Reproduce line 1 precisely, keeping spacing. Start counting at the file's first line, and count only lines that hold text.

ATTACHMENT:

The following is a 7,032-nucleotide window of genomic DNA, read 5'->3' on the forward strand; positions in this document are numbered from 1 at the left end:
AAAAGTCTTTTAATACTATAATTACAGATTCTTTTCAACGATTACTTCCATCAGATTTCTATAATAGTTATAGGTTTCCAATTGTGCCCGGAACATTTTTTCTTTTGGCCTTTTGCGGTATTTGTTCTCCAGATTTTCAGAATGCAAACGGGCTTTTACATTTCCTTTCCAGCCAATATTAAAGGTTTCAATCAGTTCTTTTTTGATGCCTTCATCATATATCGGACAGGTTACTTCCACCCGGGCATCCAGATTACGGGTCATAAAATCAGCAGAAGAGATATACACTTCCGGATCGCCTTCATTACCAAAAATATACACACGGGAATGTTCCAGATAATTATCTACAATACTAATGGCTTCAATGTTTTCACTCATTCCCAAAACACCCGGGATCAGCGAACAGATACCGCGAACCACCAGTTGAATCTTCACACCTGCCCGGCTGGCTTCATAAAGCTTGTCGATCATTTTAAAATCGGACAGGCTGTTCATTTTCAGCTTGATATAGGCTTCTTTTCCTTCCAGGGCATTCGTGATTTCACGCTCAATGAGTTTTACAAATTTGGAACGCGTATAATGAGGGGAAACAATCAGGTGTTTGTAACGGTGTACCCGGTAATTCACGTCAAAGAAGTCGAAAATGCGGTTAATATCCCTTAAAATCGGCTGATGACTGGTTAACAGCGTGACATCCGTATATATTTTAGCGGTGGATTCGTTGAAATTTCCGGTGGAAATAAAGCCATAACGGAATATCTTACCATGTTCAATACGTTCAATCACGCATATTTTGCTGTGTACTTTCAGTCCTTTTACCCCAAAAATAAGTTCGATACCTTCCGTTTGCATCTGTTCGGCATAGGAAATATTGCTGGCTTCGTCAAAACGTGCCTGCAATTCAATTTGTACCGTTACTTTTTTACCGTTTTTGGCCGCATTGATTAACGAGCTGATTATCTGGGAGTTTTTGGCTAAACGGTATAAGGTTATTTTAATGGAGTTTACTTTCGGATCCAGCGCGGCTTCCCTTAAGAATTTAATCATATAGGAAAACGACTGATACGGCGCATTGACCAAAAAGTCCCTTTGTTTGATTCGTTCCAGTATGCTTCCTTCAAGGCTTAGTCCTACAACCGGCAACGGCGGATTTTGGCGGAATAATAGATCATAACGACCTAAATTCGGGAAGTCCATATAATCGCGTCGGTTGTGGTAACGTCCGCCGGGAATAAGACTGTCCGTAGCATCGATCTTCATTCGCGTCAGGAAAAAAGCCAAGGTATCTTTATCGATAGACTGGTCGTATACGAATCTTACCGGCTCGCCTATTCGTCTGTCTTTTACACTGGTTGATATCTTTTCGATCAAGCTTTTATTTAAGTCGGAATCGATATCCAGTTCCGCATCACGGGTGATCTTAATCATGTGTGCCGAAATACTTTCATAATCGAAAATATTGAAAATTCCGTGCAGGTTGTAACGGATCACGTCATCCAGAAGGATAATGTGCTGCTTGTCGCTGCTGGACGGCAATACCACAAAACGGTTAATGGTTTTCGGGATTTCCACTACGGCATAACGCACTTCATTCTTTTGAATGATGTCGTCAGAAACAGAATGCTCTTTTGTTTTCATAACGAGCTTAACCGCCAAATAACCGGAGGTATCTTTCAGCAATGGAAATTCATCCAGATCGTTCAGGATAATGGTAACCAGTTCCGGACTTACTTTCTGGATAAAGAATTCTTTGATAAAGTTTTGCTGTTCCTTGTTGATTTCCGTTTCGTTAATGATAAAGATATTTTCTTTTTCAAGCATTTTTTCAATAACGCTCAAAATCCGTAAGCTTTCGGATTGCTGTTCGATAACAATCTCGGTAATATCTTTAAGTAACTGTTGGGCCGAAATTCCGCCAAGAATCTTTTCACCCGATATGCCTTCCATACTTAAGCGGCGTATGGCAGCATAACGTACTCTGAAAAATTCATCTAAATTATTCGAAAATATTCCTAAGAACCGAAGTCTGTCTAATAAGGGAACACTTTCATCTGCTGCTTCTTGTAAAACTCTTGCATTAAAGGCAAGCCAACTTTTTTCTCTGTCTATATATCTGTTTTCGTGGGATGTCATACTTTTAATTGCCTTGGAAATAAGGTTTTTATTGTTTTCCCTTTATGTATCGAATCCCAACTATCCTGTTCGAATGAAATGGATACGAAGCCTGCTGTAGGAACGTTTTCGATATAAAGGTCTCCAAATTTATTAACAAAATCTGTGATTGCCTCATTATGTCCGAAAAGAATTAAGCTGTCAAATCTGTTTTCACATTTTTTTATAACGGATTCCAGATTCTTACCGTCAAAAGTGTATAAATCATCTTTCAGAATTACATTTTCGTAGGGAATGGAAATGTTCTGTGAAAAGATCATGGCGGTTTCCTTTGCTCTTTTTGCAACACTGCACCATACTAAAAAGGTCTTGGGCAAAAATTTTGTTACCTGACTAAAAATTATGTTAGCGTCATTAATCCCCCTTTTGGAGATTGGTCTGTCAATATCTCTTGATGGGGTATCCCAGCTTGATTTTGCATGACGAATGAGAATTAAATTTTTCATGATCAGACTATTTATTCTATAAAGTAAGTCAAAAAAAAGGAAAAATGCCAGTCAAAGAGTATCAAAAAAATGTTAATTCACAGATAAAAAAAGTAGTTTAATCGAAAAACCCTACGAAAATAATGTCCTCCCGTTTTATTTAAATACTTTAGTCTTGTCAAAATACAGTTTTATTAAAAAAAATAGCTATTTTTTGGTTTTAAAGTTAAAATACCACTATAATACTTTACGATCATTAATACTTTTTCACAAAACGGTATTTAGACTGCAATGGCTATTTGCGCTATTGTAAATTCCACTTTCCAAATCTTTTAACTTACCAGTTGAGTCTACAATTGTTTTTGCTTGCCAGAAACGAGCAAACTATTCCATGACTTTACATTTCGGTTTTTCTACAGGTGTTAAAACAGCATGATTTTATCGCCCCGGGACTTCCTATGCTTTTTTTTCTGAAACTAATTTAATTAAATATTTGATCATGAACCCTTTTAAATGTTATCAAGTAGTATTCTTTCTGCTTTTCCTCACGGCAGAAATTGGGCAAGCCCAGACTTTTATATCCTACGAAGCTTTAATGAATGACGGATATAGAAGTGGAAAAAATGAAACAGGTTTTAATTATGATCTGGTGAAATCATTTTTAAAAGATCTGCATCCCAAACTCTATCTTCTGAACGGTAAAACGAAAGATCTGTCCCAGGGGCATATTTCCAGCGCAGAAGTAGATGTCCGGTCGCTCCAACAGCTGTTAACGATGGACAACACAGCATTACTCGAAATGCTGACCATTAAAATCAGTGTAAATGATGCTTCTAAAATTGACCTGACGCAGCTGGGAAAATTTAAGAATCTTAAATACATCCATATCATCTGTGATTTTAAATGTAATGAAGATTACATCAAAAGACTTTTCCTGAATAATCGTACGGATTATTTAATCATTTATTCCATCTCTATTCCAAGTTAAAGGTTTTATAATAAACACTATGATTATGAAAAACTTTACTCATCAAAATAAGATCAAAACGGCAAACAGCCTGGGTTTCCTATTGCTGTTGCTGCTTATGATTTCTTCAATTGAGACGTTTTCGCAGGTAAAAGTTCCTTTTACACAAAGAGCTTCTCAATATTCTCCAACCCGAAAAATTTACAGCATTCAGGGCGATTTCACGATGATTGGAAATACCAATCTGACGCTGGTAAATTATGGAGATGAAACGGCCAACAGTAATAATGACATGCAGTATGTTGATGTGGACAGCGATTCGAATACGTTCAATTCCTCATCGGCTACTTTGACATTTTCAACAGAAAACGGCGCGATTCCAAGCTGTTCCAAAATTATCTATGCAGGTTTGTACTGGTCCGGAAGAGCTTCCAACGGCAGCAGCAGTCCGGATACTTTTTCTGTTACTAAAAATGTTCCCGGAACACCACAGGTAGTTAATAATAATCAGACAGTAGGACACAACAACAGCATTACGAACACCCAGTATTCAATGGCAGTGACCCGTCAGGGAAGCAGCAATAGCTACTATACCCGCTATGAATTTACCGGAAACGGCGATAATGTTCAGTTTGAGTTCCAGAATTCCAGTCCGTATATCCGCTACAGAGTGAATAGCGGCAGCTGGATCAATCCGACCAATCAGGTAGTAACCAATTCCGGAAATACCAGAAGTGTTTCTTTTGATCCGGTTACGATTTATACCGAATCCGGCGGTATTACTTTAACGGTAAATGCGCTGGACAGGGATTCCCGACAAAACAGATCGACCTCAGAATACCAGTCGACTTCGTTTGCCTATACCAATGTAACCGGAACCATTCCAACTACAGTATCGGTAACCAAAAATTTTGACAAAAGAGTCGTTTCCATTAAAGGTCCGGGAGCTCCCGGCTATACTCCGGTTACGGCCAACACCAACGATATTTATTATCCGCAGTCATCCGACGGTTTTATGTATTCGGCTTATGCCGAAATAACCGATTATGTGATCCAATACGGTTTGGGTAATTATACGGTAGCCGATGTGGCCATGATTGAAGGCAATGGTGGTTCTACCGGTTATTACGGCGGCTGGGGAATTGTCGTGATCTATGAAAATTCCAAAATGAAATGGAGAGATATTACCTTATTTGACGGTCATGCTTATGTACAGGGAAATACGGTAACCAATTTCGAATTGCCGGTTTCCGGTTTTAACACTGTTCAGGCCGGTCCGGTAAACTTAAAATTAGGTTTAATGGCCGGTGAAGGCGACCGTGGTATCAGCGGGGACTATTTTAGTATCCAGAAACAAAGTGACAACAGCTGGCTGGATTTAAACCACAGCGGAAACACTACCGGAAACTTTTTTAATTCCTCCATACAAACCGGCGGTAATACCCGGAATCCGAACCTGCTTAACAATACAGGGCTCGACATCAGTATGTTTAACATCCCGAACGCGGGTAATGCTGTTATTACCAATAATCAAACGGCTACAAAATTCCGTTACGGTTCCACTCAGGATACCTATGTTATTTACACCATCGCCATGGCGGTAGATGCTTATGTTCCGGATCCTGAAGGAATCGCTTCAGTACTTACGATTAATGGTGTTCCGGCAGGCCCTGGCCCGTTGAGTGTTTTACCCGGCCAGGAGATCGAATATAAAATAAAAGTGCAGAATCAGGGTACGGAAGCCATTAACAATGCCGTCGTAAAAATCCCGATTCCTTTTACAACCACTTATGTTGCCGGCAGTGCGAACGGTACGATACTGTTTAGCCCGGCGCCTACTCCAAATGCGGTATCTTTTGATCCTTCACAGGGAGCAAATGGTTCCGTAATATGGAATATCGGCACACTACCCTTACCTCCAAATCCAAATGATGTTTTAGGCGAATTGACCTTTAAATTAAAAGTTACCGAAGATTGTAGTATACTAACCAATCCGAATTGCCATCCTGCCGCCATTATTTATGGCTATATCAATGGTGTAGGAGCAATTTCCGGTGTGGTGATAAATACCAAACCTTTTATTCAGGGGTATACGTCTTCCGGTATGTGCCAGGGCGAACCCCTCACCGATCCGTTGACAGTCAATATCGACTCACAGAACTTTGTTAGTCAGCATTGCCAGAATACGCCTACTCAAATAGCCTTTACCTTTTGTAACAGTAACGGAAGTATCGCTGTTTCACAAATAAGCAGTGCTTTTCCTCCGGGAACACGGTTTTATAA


The following is a 7,032-nucleotide window of genomic DNA, read 5'->3' on the forward strand; positions in this document are numbered from 1 at the left end: